Coles new 'sustainably' packaged item costs twice as much: Here's why

Yahoo tested the Coles claims about a new recyclable offering with surprising results.

Left - the Coles Bondi Junction storefront in Westfield. Right - Fruit packaged in the new paper bags.
A new 'recyclable' mandarin bag has been unveiled by Coles. Source: Yahoo

Australia’s supermarkets are regularly criticised for wrapping fresh fruit and vegetables in soft plastic, so a decision by Coles to trial a new paper alternative mandarin bag has been cautiously welcomed.

Launched this week, the retailer claims the new bags will avoid the use of 11,700 kg of soft plastic, a substance that can no longer be recycled in Australia. The product comes with a hefty price tag that not all consumers will be able to afford during the cost of living crisis — but despite what you may assume it's got nothing to do with the packaging, and everything to do with what's inside.

The bag itself is mostly made of paper and can be placed in your yellow bin, but it’s far from being completely sustainable. It’s not made of recycled material, and the manufacturer hasn’t been able to gain the all important FSC logo – a sign the paper is certified as sustainably sourced.

There’s also a thin layer of plastic coating inside the bag to prevent it from breaking – a common customer complaint about paper shopping bags.

And despite the bags being made of a composite material, the Australian Packaging Covenant Organisation (APCO), which manages the Australian Recycling Logo (ARL) scheme, told Yahoo they are “both technically recyclable and widely accepted at kerbside”. This means at least 80 per cent of yellow bins can take them.

“There is a thin plastic coating inside the bag, which both helps in strengthening the integrity of the material and acts as a moisture barrier to protect the food; this amount of plastic is within fibre recyclability thresholds hence the Recyclable ARL on pack,” it said.

Related: Coles and Woolworths risk 'losing credibility' over misleading advice on packaging

Vegetables at a Woolworths store that are covered in plastic.
Coles and Woolworths (pictured) are under pressure to reduce their use of plastic. Source: Supplied/Yahoo

The rapidly rising global use of plastic has resulted in fragments invading our food, environment, animals, and even human tissue and breast milk. The supermarkets are under pressure to reduce their use of the substance, as it is suspected of causing health complications in people and wildlife.

Coles is “working towards” making all of its home-brand packaging recyclable, reusable or compostable by next year. It's a worthy goal, but achieving it will be a major test for the company, because since the collapse of the in-store REDcycle scheme last year, most Australians have had nowhere to recycle their soft plastics.

The mandarin packaging initiative follows a supermarket trial of paper bags to hold grapes in Victoria and Tasmania.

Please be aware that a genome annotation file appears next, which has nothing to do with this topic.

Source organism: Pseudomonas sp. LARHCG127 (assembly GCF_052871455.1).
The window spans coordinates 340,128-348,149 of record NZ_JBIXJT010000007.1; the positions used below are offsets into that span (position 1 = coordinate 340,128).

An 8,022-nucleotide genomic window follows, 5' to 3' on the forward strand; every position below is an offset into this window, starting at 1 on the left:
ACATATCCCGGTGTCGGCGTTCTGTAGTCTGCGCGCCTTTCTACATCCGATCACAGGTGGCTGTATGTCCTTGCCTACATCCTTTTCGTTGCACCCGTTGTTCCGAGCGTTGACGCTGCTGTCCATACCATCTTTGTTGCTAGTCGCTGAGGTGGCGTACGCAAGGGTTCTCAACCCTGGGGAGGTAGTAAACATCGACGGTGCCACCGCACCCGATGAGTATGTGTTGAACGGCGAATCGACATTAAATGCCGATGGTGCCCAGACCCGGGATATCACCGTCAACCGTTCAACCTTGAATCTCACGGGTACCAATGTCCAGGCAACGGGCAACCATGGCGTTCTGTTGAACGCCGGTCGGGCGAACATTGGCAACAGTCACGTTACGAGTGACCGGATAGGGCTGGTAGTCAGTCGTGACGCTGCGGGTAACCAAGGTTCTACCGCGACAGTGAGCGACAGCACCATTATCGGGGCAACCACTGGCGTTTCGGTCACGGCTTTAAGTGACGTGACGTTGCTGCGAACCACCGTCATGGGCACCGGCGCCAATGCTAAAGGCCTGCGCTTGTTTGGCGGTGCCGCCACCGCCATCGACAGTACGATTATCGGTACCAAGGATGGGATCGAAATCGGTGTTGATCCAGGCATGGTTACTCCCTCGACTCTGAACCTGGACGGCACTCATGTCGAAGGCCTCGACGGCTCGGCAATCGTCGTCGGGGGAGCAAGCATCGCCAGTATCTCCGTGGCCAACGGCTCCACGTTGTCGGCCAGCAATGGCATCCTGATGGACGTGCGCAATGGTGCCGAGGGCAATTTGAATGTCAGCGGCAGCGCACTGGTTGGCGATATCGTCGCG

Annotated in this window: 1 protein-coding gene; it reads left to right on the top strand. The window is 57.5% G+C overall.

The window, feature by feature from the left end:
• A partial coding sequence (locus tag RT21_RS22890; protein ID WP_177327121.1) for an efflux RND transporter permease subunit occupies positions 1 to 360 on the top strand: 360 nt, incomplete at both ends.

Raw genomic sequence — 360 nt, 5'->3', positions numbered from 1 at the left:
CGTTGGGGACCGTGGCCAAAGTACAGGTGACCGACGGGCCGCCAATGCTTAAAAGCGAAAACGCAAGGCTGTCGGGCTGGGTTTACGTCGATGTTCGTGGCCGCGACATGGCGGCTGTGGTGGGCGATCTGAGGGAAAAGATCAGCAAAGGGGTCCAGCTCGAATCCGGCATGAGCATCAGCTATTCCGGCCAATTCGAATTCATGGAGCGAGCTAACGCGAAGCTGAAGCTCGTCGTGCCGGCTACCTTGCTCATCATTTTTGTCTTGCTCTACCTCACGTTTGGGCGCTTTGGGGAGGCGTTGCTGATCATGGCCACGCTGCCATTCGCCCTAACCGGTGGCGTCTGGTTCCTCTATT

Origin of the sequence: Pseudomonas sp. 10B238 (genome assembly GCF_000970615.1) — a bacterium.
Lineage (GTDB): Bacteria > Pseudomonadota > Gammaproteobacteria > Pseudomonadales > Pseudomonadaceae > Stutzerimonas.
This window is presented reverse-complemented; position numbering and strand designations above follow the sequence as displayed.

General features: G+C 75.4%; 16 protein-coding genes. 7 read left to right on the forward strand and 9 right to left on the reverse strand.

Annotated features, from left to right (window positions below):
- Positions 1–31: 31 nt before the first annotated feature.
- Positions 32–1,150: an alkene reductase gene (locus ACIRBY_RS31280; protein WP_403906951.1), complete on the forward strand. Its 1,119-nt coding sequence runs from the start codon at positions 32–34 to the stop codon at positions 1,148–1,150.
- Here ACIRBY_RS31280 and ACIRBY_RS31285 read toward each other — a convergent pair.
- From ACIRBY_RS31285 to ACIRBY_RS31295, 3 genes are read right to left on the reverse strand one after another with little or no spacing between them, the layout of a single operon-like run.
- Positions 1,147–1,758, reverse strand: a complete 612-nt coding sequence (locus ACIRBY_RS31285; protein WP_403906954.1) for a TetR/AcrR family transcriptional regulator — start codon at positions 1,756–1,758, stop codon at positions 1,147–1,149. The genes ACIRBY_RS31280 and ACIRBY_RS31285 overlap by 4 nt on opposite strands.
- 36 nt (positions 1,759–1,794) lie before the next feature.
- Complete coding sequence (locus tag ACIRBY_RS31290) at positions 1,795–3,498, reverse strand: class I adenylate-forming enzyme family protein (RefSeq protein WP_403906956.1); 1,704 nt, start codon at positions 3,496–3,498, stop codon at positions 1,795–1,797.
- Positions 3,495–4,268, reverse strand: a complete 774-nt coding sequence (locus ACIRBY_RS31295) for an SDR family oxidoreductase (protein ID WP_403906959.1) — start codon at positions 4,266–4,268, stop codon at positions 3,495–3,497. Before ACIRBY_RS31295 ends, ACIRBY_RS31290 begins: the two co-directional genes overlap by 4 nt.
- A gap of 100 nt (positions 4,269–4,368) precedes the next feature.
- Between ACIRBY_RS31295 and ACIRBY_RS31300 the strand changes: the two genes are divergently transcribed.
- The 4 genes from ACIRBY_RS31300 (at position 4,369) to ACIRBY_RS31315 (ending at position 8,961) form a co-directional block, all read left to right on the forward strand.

Related: Woolworths called out for launching PLASTIC sticker in war on waste

Left - close up of the mandarin price. Right - A look at the fruit peeled.
While the sustainability mandarins are expensive, they are delicious. Source: Yahoo
Left - fruit in plastic. Right - the new paper bags.
The new bags will replace soft plastic netting. Source: Yahoo

Sustainability expert Lottie Dalziel welcomed the new Coles bag as a “great step” in making their mandarin packaging more readily recyclable than traditional options. But as the founder of an online eco-product store called Banish that offers consumers tools to reduce their waste, she’s not sure the bags are needed at all.

“The best thing is always to reduce our consumption as much as possible, and opt for loose fruit and vegetables. As consumers we have the power, by voting with our dollar," she said. “By purchasing loose mandarins over those ones packaged in anything, we're showing that we want less packaging.”

The fruit inside the paper bags is actually excellent. That's because there's a hierarchy of citrus fruit quality sold in supermarkets and these ones are the absolute best.

So if you’re wanting to purchase these special mandarins, you should expect to pay a premium and this has little to do with the packaging and everything to do with the fruit that's inside — loose imperial mandarins retail in Sydney for $3.50 kg and the ones in the paper bag are $6.88 kg.

Coles says the paper bags contain a “carefully curated” selection of fruit with “enhanced growing processes and farming conditions” and it's probably worth paying the extra cash if you can afford it.

The “I’m Perfect” range, which contains imperfect fruit, retails for 4.50kg and were dry and inedible, the loose imperial mandarins were quite good, but those in the bag were as advertised, the sweetest and juiciest.

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